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Prolonged treatment of pulmonary sarcoidosis with corticosteroids
  1. Clifford Hoyle,
  2. Hugh Smyllie1,
  3. David Leak
  1. King's College Hospital, London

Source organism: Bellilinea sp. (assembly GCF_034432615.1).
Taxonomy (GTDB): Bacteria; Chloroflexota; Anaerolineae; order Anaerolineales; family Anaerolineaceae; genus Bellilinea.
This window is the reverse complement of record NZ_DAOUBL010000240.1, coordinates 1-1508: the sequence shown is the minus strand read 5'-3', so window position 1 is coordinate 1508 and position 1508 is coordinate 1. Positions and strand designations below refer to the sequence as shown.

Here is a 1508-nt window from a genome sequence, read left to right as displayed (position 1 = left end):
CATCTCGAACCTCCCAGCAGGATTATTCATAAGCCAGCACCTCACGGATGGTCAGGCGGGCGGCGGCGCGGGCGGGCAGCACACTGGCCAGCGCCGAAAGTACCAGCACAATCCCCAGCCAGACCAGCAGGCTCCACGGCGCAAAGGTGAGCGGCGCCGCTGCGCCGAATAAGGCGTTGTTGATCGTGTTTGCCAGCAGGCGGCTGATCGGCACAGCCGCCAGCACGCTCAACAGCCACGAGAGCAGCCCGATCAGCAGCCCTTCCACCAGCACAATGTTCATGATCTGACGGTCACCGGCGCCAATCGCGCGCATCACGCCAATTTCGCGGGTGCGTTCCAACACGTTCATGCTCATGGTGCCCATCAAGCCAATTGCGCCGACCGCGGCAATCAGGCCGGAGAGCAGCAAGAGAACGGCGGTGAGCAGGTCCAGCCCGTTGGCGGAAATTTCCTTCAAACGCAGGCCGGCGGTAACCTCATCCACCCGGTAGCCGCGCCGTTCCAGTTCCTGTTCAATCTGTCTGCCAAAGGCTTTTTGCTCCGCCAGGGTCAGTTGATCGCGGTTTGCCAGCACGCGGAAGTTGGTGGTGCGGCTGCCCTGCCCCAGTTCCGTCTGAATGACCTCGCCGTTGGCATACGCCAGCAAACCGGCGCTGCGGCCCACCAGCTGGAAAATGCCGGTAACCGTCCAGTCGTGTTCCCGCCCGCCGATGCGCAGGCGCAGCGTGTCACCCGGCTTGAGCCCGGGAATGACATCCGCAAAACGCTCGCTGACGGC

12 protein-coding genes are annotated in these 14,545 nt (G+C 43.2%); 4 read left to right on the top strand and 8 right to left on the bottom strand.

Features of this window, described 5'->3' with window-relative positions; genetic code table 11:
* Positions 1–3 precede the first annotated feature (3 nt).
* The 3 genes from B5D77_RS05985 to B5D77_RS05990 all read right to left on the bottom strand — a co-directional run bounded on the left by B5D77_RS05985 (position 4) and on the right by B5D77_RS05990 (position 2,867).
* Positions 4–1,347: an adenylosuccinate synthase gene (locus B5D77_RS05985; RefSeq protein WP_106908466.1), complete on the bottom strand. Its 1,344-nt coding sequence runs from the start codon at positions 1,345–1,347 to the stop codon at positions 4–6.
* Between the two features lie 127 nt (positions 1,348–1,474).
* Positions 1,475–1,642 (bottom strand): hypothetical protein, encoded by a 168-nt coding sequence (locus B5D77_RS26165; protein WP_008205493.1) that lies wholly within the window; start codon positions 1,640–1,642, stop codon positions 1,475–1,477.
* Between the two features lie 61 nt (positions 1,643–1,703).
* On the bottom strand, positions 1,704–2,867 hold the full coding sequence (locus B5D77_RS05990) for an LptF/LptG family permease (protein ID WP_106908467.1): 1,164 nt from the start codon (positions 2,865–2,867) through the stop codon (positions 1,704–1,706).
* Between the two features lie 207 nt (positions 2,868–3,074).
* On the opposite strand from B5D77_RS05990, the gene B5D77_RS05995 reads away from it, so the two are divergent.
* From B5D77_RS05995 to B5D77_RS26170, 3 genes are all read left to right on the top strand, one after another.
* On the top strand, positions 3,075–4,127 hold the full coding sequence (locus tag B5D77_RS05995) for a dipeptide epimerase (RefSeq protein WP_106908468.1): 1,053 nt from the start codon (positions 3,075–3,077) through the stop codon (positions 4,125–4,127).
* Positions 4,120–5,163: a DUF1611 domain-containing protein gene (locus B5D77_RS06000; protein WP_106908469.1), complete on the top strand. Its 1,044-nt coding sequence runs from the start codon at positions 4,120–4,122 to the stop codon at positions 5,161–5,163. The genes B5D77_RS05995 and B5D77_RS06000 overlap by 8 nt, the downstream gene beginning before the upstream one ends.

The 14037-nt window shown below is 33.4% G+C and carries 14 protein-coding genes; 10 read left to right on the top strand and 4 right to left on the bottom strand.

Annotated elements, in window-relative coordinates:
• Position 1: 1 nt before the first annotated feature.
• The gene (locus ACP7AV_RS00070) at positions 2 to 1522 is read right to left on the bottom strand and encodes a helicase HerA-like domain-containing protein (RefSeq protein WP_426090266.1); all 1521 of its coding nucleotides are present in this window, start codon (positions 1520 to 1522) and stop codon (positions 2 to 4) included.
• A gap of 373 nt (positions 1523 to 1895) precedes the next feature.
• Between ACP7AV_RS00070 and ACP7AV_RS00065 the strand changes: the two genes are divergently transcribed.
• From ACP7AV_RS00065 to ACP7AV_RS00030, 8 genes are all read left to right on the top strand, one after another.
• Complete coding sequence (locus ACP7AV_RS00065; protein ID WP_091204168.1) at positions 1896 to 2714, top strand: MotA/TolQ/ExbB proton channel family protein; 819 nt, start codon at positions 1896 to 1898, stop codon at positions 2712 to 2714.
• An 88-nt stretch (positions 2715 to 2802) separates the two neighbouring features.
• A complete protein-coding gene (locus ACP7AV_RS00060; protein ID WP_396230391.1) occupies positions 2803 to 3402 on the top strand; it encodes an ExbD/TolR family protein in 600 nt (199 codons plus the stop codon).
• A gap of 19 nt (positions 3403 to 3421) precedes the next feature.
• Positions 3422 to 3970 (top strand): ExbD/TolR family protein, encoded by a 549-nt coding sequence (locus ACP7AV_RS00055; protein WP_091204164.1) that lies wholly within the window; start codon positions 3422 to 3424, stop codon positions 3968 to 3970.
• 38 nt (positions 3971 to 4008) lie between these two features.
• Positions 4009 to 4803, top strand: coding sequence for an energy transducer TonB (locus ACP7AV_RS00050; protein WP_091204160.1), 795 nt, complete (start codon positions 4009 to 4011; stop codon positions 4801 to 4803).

The results are described of prolonged corticosteroid treatment in 52 patients with pulmonary sarcoidosis observed for a mean duration of 10·5 years from diagnosis. Twenty of the patients were treated for less than one year, the remainder for a mean of five years. The mean length of observation after discontinuing treatment was 5·5 years. Selection of patients for treatment was based on (1) evidence from radiographic observation, even for two years or more, that the disease was progressive so that spontaneous remission was improbable; and (2) evidence of disturbed lung function, especially the onset of dyspnoea or an impaired diffusing capacity. Treatment, conveniently with prednisone at a maintenance dose of about 15 mg. daily, should be continued for at least a year and often for much longer until withdrawal is not followed by radiographic relapse. Such treatment does not increase the chance of a complete remission even when given at an early stage of the disease; and relief of dyspnoea is unpredictable and seldom considerable. But prolonged treatment will halt progressive lung destruction and appears to curb the eventual mortality.

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